How are NICs calculated for a director who leaves mid-year?Friday, November 12th, 2010
The calculation of primary and secondary Class 1 NICs for company directors is the same as for employees in general, except that an annual earnings period is used. The effect on the director of applying an annual earnings period is that
- no primary NICs are due until the director’s earnings in the year to date reach the annual primary threshold (£5,715 for 2010/11),
- primary NICs are then due at the appropriate rate on all earnings up to the annual upper earnings limits (£43,875 for 2010/11), and
- primary NICs are then due at 1% on earnings above the upper earnings limit.
For example, a director with monthly earnings of £5,700 would pay no NICs in month 1, would start paying NICs in month 2, would have paid the bulk of the NICs by month 8, and pay only the 1% NICs for the rest of the tax year.
If the director’s NICs have been calculated using an annual earnings period, nothing special need be done when a director leaves part way through a tax year.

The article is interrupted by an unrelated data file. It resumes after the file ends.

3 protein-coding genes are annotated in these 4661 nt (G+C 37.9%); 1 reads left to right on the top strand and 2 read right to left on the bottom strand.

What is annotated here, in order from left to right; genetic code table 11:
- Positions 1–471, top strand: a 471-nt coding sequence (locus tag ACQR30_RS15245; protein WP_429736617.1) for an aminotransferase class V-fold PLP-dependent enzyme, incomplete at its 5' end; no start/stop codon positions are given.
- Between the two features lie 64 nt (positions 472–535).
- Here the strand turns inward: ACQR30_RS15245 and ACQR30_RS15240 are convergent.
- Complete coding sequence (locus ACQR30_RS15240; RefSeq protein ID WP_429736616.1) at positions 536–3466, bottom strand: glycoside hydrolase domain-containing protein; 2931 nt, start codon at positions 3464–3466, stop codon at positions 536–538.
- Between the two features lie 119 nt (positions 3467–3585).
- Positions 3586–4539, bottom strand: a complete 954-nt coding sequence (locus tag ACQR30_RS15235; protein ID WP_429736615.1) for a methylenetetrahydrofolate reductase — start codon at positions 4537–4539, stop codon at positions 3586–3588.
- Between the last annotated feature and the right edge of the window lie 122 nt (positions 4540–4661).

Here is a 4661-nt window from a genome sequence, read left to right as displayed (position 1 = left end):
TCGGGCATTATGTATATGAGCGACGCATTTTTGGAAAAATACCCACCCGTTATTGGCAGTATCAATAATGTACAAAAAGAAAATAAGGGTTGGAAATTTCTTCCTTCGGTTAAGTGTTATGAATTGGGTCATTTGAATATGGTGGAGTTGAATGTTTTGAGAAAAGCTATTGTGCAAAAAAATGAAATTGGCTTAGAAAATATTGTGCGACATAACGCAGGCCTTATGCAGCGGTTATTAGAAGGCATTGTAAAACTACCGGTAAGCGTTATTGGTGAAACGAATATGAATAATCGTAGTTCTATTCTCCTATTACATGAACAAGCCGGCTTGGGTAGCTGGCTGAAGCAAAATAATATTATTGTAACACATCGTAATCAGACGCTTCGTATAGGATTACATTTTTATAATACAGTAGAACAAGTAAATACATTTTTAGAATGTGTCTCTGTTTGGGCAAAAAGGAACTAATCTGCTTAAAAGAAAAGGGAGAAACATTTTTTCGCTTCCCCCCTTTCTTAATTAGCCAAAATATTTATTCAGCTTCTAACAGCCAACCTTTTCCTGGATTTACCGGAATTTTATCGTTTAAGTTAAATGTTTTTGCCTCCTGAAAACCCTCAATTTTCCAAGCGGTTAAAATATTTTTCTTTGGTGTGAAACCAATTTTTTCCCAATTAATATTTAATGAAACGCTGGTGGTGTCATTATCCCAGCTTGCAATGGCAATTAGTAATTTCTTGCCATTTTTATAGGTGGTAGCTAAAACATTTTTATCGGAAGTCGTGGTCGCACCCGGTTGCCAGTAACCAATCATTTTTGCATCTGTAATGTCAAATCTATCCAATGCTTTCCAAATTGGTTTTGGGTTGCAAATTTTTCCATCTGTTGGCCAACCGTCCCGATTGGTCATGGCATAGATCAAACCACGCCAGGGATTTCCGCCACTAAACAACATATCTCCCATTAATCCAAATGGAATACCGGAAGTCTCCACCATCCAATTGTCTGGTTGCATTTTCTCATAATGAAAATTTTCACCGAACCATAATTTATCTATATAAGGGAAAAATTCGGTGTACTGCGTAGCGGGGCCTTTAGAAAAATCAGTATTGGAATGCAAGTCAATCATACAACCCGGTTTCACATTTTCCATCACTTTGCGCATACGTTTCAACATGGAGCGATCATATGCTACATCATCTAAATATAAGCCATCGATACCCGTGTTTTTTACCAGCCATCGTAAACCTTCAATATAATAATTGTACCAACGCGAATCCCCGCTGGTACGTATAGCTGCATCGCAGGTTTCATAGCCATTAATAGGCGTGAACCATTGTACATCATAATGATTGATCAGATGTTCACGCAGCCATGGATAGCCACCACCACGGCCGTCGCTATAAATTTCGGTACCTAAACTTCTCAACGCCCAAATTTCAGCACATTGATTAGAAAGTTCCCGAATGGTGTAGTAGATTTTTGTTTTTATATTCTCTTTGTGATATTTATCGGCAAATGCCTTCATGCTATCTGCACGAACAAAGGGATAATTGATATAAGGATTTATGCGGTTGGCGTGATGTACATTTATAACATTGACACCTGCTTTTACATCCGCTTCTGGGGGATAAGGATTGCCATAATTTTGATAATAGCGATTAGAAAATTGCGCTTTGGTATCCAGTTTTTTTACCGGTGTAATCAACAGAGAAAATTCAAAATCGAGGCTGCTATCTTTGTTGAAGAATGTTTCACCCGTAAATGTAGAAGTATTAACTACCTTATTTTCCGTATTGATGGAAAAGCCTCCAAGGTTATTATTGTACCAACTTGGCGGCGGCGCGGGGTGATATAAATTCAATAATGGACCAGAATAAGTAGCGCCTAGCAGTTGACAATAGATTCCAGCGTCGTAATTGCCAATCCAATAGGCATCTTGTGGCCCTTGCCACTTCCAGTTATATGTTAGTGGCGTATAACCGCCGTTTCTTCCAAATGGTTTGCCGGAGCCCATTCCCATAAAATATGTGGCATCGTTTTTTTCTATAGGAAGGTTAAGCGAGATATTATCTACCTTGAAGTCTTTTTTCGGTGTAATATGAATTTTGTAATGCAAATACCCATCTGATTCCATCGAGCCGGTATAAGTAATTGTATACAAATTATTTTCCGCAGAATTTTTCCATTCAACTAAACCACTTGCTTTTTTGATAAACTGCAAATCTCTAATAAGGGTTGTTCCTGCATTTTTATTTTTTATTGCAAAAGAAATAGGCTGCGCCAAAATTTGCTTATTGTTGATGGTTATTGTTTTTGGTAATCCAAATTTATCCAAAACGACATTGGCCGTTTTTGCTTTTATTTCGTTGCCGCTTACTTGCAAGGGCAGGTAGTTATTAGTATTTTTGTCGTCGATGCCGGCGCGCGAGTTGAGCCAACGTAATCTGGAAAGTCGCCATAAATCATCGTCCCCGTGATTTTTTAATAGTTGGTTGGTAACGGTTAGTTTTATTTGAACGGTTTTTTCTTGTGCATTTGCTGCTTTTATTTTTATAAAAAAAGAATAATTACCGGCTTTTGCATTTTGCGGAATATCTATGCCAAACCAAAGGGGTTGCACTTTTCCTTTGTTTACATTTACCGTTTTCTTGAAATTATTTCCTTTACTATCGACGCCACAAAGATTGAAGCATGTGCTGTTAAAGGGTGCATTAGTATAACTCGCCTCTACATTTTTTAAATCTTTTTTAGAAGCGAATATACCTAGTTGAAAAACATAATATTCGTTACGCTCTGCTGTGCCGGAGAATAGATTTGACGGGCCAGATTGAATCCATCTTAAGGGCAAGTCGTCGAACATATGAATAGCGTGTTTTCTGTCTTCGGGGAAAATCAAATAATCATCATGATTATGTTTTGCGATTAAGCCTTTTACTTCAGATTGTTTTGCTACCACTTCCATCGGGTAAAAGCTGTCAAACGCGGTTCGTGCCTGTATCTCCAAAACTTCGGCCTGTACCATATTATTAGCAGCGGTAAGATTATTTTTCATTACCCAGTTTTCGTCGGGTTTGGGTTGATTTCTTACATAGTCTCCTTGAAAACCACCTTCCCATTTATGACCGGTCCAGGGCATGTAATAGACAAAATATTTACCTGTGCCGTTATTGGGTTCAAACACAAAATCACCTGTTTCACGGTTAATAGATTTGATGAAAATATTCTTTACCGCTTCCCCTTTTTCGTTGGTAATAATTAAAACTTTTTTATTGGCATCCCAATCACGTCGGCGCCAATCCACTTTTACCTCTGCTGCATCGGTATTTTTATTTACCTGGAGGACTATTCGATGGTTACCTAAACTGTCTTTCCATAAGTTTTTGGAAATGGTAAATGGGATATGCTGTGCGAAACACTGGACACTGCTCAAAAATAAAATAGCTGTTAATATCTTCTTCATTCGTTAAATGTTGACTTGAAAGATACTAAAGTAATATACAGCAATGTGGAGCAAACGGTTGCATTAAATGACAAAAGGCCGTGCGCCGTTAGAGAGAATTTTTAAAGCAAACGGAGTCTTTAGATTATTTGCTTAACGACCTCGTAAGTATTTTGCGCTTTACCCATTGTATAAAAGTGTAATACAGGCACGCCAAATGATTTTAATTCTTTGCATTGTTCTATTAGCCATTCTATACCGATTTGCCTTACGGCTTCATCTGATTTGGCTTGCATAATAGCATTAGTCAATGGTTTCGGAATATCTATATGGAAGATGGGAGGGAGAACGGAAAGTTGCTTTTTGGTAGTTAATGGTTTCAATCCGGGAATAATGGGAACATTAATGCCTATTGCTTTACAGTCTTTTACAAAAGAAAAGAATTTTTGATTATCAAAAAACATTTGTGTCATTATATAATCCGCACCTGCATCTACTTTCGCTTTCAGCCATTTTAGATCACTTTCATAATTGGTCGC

However, if a director is paid using a regular earnings period, e.g. the annual salary is paid in equal monthly instalments and earnings are at least at the lower earnings limit, the primary and secondary NICs may be calculated using a normal earnings period, e.g. monthly, as used for employees in general. This is achieved, in a computerised payroll, by removing the “director” indicator for the employee. The director must have agreed to this method of assessment. Even if this alternative method is used, the director continues, in principle, to have NICs liabilities based on an annual earning period. Consequently, by the end of the tax year, the total NICs for the year must be as much as if the annual earnings period had been used.
Therefore, if the alternative method is used, the NICs due on the final payment of earnings for a director who is leaving, say, at the end of November must be calculated using an annual earnings period. In a computerised payroll system, this is achieved by resetting the “director” indicator for the employee for that last payment. The result of this will be that the director pays, in one go, all of the NICs that would otherwise have been due if an annual earnings period had been used for the tax year to November.
If the director’s final payments are not enough to cover the primary NICs that are due, the remainder must be paid by the employer.
The following example, based on the situation of a director with monthly earnings of £5,700, shows the primary NICs payable for the year to the end of November 2010 when the director leaves. (Using NI category A and NIC rates for 2010/11, and the exact method of calculating NICs)
*NICs for Month 8 calculated using Annual Earnings Period